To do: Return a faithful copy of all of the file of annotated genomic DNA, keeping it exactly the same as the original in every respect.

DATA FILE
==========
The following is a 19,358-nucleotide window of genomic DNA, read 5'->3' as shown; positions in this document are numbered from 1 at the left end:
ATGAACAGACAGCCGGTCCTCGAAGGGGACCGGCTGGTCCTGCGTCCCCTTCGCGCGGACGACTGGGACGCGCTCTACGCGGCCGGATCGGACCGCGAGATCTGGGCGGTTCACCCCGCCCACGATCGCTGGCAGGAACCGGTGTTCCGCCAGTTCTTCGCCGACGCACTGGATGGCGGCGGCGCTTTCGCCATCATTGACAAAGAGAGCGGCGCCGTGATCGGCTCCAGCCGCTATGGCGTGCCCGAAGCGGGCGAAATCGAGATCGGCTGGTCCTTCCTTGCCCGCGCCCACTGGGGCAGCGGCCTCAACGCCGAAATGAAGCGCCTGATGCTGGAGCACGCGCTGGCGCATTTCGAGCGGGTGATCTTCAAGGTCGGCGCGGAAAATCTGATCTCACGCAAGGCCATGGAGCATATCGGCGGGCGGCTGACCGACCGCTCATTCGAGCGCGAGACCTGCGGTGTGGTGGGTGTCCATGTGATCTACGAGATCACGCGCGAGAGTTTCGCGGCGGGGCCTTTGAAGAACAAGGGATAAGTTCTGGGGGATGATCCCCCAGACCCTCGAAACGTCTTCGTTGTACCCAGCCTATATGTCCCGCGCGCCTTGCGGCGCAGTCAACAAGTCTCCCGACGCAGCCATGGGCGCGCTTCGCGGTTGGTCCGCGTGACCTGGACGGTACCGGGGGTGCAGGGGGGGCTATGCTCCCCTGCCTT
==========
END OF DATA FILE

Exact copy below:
The following is a 19,358-nucleotide window of genomic DNA, read 5'->3' as shown; positions in this document are numbered from 1 at the left end:
ATGAACAGACAGCCGGTCCTCGAAGGGGACCGGCTGGTCCTGCGTCCCCTTCGCGCGGACGACTGGGACGCGCTCTACGCGGCCGGATCGGACCGCGAGATCTGGGCGGTTCACCCCGCCCACGATCGCTGGCAGGAACCGGTGTTCCGCCAGTTCTTCGCCGACGCACTGGATGGCGGCGGCGCTTTCGCCATCATTGACAAAGAGAGCGGCGCCGTGATCGGCTCCAGCCGCTATGGCGTGCCCGAAGCGGGCGAAATCGAGATCGGCTGGTCCTTCCTTGCCCGCGCCCACTGGGGCAGCGGCCTCAACGCCGAAATGAAGCGCCTGATGCTGGAGCACGCGCTGGCGCATTTCGAGCGGGTGATCTTCAAGGTCGGCGCGGAAAATCTGATCTCACGCAAGGCCATGGAGCATATCGGCGGGCGGCTGACCGACCGCTCATTCGAGCGCGAGACCTGCGGTGTGGTGGGTGTCCATGTGATCTACGAGATCACGCGCGAGAGTTTCGCGGCGGGGCCTTTGAAGAACAAGGGATAAGTTCTGGGGGATGATCCCCCAGACCCTCGAAACGTCTTCGTTGTACCCAGCCTATATGTCCCGCGCGCCTTGCGGCGCAGTCAACAAGTCTCCCGACGCAGCCATGGGCGCGCTTCGCGGTTGGTCCGCGTGACCTGGACGGTACCGGGGGTGCAGGGGGGGCTATGCTCCCCTGCCTT